Black bear

In this 2018 file photo, a young black bear appears to be worn out from all the attention from people and dogs on Eugenia Circle in Garden Lakes.

The first north Georgia bear hunt where dogs were allowed to track bears turned out to be a successful venture but it is still to early to know what kind of impact it will have on the total bear harvest this year.

Georgia’s lead bear biologist Adam Hammond confirmed that 61 black bears were taken during the nine-day special hunt on the Chattahoochee and Chestatee management areas in White and Lumpkin counties.

One of the goals of the Department of Natural Resources is to stabilize the growth of the north Georgia bear population or even slightly decrease the bear population.

A four-day open bear hunt will take place on the Cohutta Wildlife Management area from Oct. 10-13. Dogs will not be allowed on the Cohutta hunt.

Hammond said that 15 parties of up to ten hunters were selected for the Chattahoochee and Chestatee hunts, however only 11 actually checked in.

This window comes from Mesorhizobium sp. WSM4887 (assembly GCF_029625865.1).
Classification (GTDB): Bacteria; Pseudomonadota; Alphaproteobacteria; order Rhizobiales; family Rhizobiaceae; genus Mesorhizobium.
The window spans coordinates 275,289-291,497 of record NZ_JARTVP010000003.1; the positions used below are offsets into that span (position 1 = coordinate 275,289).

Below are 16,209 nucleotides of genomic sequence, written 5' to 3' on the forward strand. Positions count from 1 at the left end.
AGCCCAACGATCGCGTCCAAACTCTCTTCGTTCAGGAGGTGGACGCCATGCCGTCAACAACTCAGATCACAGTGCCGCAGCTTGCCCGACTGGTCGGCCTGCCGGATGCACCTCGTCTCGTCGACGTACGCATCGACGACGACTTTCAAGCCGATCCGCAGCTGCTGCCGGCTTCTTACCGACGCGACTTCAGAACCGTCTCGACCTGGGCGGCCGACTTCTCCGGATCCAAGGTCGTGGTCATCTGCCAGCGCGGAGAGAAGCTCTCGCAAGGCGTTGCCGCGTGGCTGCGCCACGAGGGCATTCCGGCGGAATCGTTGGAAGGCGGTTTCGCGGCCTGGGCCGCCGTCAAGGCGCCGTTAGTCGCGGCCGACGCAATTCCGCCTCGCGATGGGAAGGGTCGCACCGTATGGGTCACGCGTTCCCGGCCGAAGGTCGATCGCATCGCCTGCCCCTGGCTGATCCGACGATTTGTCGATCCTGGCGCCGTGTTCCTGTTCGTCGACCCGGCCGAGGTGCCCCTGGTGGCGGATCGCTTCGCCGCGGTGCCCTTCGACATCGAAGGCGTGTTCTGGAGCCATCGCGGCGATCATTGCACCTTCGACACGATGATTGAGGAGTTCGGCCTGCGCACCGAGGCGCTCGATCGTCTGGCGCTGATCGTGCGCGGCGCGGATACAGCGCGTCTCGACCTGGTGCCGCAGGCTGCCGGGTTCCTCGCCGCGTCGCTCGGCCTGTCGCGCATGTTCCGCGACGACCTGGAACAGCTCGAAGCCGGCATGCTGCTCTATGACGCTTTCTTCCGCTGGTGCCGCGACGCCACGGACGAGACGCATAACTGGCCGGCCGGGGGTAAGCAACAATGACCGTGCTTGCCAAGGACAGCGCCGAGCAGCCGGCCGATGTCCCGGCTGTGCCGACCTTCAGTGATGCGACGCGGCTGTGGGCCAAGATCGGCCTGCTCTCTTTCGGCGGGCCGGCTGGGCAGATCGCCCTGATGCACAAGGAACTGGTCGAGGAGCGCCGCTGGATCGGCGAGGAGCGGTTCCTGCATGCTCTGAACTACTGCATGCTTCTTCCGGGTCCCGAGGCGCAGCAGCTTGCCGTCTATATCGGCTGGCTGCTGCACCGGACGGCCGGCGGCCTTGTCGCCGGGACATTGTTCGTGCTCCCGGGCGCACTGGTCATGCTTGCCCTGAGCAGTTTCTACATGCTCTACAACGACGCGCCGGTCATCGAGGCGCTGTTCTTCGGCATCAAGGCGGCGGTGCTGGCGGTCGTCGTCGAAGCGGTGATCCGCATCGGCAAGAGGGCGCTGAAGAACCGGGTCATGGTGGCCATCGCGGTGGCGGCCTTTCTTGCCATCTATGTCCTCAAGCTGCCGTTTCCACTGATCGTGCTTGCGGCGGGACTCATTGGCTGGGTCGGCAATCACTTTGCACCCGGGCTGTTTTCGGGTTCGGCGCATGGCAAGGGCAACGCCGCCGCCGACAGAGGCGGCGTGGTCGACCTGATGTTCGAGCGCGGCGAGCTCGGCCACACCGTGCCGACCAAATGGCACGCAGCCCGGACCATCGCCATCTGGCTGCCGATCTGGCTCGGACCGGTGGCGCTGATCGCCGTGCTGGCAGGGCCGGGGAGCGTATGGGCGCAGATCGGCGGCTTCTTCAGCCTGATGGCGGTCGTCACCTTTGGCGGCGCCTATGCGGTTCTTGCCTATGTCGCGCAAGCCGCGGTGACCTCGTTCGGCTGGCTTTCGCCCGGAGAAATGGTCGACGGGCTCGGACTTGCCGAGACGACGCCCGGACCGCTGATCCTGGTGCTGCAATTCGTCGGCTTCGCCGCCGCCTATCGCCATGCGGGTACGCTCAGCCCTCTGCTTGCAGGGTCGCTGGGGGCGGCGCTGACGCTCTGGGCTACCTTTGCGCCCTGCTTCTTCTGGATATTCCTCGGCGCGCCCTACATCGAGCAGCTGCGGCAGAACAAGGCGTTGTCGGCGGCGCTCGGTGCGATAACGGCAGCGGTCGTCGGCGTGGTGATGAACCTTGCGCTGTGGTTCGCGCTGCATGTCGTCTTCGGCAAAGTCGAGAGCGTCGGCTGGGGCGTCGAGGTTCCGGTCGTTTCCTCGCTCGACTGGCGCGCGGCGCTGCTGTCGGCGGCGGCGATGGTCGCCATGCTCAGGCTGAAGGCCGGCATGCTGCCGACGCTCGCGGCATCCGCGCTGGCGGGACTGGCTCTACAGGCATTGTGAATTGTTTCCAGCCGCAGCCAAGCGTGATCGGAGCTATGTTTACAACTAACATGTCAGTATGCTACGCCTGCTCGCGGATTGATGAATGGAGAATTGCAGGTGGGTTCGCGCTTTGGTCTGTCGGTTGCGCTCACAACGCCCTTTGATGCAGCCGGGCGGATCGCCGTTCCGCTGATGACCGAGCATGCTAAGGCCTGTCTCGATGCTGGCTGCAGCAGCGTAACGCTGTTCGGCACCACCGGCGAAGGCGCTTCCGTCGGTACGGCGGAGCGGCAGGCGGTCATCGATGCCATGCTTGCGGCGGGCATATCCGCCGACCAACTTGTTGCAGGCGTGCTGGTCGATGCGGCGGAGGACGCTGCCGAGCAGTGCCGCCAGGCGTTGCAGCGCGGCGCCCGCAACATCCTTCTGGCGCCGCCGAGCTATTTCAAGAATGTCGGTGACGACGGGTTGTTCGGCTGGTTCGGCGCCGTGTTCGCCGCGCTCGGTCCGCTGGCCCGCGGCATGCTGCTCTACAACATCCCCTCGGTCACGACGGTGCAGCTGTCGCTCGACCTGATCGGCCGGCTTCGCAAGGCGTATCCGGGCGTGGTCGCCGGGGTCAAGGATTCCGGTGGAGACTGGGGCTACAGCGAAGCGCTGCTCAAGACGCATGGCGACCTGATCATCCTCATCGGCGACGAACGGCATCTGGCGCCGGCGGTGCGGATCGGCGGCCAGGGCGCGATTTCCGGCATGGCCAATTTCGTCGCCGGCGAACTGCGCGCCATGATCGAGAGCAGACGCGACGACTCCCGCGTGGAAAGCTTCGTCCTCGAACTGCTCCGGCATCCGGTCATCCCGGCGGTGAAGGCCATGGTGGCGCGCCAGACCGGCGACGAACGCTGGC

“It was interesting to see how it would work out,” Hammond said. “I’m not so much interested in the fact that 61 bears were killed on this nine-day hunt, but how will it impact our total harvest. Will our harvest actually go up?”

While it will be several months before the full impact data is developed, Hammond said since this is the first year of a two-year regulatory cycle that there will be another dog hunt next year.

“If this is truly an additive harvest, in other words if our harvest goes up as a result of this nine-day hunt, it (dogs) could be a tool we can use to manage bears,” Hammond said. “I was pleasantly surprised that there were no issues to speak of.”

His staff had previously tagged and fitted nine bears with tracking collars in those two management areas.

Of those, one was taken during an archery hunt prior to the special dog hunt. Two of the bears had moved out of the wildlife management areas before the hunt began. Three others may have been pushed out of the area by the dogs during the hunts. Two were actually harvested and one bear apparently avoided the dogs and hunters altogether.

The four-day Cohutta hunt, spread across portions of Murray, Fannin and Gilmer counties, opens Thursday and continues through Sunday. It has historically been a high harvest hunt as well. Hammond said one year alone, 67 bears were taken from the Cohutta area during the four-day open hunting period.

“It’s not uncommon at all to have at least 40 bears taken during that hunt,” Hammond said.

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